All dogs were treated with mitomycin C in the conjunctival pocket intraoperatively and with tissue plasminogen activator immediately after surgery; 1% prednisolone acetate was applied to the implanted eye daily until APR-246 failure of the implant. Medical intervention or additional surgery was performed when intraocular pressures (IOPs) were > 20 mm Hg or progressively increasing values were detected.
Results-After gonioimplant placement, IOP was controlled for a variable period in all dogs. Subsequently, IOP exceeded 20 mm Hg in 7 dogs (median postoperative interval, 326 days). Median interval
to vision loss despite interventional surgery was 518 days (range, 152 to 1,220 days). Surgical intervention was necessary in 4 dogs to maintain satisfactory IOP. Implant extrusion attributable to conjunctival dehiscence or necrosis occurred in 4 dogs. At 365 days after surgery, 8 dogs retained vision, and 5 dogs retained vision throughout follow-up.
and Clinical Relevance-In dogs with medically refractory primary glaucoma, placement of a gonioimplant appears to be effective in maintaining vision. (J Am Vet Med Assoc 2011;238:610-617)”
“Hip extensors belong to an important muscle group that controls standing, walking and other functional activities. The prone position (PP) is commonly used to measure the strength of the hip extensors; however, the reliability of such measurements is poor. The aim of this study was to determine the effect of different testing positions, that is, the PP and the prone standing position (PSP), on the reliability see more of measurements of hip extensor strength. Intrasession reliability and interrater reliability studies were performed on 47 and 16 normal subjects, respectively.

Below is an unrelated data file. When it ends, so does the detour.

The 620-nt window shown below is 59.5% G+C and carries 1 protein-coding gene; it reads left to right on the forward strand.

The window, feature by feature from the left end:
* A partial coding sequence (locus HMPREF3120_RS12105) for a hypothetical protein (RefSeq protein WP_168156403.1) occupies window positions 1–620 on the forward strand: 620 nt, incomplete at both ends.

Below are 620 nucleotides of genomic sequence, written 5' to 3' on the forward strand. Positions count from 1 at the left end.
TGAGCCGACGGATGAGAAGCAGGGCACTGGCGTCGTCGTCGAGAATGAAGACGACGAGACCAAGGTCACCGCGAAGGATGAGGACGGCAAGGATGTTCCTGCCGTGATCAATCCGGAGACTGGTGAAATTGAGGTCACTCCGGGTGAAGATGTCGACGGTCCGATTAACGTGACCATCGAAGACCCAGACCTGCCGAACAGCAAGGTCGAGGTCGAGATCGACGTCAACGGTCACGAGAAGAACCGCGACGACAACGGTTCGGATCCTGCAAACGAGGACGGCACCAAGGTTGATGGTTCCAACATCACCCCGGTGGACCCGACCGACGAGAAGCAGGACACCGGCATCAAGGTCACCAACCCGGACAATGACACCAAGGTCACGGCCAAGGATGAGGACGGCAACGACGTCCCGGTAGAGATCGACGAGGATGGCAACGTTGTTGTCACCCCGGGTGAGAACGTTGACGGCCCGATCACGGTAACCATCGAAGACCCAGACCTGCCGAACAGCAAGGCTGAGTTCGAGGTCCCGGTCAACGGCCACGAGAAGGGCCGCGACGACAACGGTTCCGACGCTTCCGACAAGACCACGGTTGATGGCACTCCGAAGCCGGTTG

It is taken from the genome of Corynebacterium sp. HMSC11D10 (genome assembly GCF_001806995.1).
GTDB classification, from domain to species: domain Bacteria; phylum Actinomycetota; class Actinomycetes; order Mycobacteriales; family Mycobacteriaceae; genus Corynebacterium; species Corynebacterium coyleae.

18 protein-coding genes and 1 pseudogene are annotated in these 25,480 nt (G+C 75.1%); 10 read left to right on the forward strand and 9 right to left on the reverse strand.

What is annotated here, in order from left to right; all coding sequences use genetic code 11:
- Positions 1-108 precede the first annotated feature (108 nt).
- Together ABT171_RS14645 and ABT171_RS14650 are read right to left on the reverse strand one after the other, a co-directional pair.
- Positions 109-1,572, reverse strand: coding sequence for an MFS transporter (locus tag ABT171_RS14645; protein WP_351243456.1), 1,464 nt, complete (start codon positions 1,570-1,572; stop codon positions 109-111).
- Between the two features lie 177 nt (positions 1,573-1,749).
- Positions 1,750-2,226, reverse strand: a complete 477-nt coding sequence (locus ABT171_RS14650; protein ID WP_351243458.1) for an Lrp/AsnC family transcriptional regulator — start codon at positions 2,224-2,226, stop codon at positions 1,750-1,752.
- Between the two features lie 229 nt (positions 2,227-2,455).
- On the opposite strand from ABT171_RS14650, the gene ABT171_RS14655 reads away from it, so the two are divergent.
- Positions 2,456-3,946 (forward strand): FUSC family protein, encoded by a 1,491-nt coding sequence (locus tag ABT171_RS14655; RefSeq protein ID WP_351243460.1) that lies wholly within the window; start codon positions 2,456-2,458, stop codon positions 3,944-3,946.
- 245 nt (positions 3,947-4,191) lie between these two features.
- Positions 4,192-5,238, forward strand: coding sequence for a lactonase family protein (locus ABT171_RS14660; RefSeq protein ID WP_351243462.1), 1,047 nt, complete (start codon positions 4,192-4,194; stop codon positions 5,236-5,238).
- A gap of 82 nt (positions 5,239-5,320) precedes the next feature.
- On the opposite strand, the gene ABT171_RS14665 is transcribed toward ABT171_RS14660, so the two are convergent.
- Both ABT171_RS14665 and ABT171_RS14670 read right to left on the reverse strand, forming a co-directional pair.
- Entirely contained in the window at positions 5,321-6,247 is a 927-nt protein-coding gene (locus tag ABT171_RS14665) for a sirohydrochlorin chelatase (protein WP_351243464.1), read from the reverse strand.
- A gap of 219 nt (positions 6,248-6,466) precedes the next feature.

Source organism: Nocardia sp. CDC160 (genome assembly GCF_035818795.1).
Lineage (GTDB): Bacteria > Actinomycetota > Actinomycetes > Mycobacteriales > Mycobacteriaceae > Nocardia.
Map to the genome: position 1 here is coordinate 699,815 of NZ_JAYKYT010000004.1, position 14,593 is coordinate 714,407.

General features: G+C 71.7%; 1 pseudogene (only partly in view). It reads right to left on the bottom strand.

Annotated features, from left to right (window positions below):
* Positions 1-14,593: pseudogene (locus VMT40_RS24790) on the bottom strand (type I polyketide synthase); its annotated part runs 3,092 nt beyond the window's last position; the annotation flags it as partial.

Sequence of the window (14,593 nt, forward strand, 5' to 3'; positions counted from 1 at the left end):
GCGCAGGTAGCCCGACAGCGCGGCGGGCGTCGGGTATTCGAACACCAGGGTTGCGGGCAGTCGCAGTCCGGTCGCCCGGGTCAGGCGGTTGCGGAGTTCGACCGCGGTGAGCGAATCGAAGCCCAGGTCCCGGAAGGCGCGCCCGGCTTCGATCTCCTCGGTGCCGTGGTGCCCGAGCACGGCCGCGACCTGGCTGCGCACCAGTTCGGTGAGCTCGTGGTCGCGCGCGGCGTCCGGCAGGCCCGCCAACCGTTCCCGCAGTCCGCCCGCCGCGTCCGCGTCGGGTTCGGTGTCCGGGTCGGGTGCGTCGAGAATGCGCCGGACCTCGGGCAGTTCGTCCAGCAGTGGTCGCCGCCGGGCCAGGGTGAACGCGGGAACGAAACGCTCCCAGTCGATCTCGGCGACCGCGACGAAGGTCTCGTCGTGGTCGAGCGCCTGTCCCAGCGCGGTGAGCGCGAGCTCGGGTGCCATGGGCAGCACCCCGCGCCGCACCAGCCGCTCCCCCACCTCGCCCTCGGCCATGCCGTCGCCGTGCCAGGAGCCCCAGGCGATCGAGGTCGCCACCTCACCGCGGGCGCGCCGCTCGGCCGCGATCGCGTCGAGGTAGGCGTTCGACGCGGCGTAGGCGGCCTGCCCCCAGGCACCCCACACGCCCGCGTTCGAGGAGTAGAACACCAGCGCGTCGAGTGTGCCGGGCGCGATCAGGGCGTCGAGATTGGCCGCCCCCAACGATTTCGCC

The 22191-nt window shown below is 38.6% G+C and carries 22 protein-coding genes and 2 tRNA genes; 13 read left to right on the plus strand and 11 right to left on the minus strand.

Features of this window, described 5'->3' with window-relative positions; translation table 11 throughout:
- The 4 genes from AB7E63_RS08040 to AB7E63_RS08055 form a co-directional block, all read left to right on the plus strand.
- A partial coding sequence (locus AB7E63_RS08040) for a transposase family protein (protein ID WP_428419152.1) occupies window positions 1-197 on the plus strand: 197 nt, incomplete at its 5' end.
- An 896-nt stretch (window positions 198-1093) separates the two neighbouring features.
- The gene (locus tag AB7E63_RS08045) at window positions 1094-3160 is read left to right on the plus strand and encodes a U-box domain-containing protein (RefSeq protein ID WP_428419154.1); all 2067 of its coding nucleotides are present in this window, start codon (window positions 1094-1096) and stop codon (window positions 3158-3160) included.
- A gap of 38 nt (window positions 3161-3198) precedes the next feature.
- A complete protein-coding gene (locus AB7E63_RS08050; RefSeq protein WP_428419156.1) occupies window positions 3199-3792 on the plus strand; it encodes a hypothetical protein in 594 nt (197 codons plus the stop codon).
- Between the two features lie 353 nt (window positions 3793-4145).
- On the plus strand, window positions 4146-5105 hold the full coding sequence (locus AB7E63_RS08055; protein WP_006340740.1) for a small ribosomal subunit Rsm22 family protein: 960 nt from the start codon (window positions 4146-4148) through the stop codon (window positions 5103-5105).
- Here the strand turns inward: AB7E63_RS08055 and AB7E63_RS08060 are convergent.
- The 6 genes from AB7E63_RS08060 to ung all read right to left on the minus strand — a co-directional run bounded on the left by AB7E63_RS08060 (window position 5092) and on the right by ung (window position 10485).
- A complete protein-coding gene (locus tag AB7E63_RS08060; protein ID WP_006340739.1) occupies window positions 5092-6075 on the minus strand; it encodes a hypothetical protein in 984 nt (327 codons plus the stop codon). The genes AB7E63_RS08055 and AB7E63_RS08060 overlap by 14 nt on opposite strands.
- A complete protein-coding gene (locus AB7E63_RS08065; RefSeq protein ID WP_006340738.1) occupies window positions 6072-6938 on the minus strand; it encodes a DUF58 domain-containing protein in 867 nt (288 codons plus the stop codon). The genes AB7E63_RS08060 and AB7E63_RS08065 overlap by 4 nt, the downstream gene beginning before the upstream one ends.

The muscle strength of the hip extensors was tested in both the PP and PSP. A handheld dynamometer selleck screening library and break test were used to measure the strength. Relative reliability and absolute reliability were assessed in both PP and PSP. For relative reliability, the intraclass correlation coefficient (JCC) was used to examine the level of reproducibility among measurements. Absolute reliability, the smallest real difference (SRD), was used to provide information on measurement error. The results showed that the reliability was better in PSP than in PP. For relative reliability, the values of JCCs were excellent in the intrasession reliabitity Study, in both PP (ICC(1,3) = 0.92) and PSP (ICC(1,3) =0.94). However, the interrater reliability was only excellent in PSP; the ICC(2,3) were 0.92 in PSP and 0.65 in PR For absolute reliability, the values of the SRD were much lower in PSP (29.8) than in PP (71.8), indicating that the measurement of muscle strength in PSP was more stable and had smaller measurement error than in PP.